Most new pandemics have originated through the “zoonotic” transmission of pathogens from animals to humans (Murphy 1998; Woolhouse and Gowtage-Sequeria 2005), and the next pandemic is likely to be a zoonosis as well.
Zoonoses enter into human populations from both domesticated animals (such as farmed swine or poultry) and wildlife. But many historically significant zoonoses were introduced through increased human-animal interaction following domestication, and potentially high-risk zoonoses (including avian influenzas) continue to emerge from livestock production systems (Van Boeckel and others 2012; Wolfe, Dunavan, and Diamond 2007).
Some pathogens (including Ebola) have emerged from wildlife reservoirs and entered into human populations through the hunting and consumption of wild species (such as bushmeat), the wild animal trade, and other contact with wildlife (Pike and others 2010; Wolfe, Dunavan, and Diamond 2007).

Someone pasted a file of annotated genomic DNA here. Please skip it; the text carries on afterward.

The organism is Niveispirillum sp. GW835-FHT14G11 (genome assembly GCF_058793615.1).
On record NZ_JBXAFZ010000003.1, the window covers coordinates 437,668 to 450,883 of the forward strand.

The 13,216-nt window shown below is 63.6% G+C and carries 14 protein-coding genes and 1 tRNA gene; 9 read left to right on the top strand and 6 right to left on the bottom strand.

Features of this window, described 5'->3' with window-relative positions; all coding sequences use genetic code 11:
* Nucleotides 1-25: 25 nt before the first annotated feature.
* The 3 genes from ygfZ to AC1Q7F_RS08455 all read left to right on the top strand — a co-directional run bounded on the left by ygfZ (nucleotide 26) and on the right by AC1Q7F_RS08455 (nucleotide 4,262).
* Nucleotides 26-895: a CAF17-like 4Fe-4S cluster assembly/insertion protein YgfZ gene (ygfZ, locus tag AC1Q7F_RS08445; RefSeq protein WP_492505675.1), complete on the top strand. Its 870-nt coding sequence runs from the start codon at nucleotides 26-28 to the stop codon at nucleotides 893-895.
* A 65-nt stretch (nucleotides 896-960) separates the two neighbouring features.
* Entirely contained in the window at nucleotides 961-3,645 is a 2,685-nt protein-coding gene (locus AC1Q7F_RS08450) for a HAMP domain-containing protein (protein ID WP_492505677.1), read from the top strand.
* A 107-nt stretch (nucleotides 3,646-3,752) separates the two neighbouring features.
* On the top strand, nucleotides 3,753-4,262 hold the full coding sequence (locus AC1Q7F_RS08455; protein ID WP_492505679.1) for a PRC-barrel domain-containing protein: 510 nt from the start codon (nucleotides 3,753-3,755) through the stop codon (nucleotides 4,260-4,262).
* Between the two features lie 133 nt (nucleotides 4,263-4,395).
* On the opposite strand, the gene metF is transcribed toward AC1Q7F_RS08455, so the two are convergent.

Zoonotic pathogens vary in the extent to which they can survive within and spread between human hosts. As shown in table 17.2, the degree of zoonotic adaptation spans a continuum from transmission only within animal populations (stage 1) to transmission only within human populations (stage 5).
Most zoonotic pathogens are not well adapted to humans (stages 2–3), emerge sporadically through spillover events, and may lead to localized outbreaks, called stuttering chains (Pike and others 2010; Wolfe and others 2005). These episodes of “viral chatter” increase pandemic risk by providing opportunities for viruses to become better adapted to spreading within a human population.
Pathogens that are past stage 3 are of the greatest concern, because they are sufficiently adapted to humans to cause long transmission chains between humans (directly or indirectly through vectors), and their geographic spread is not constrained by the habitat range of an animal reservoir.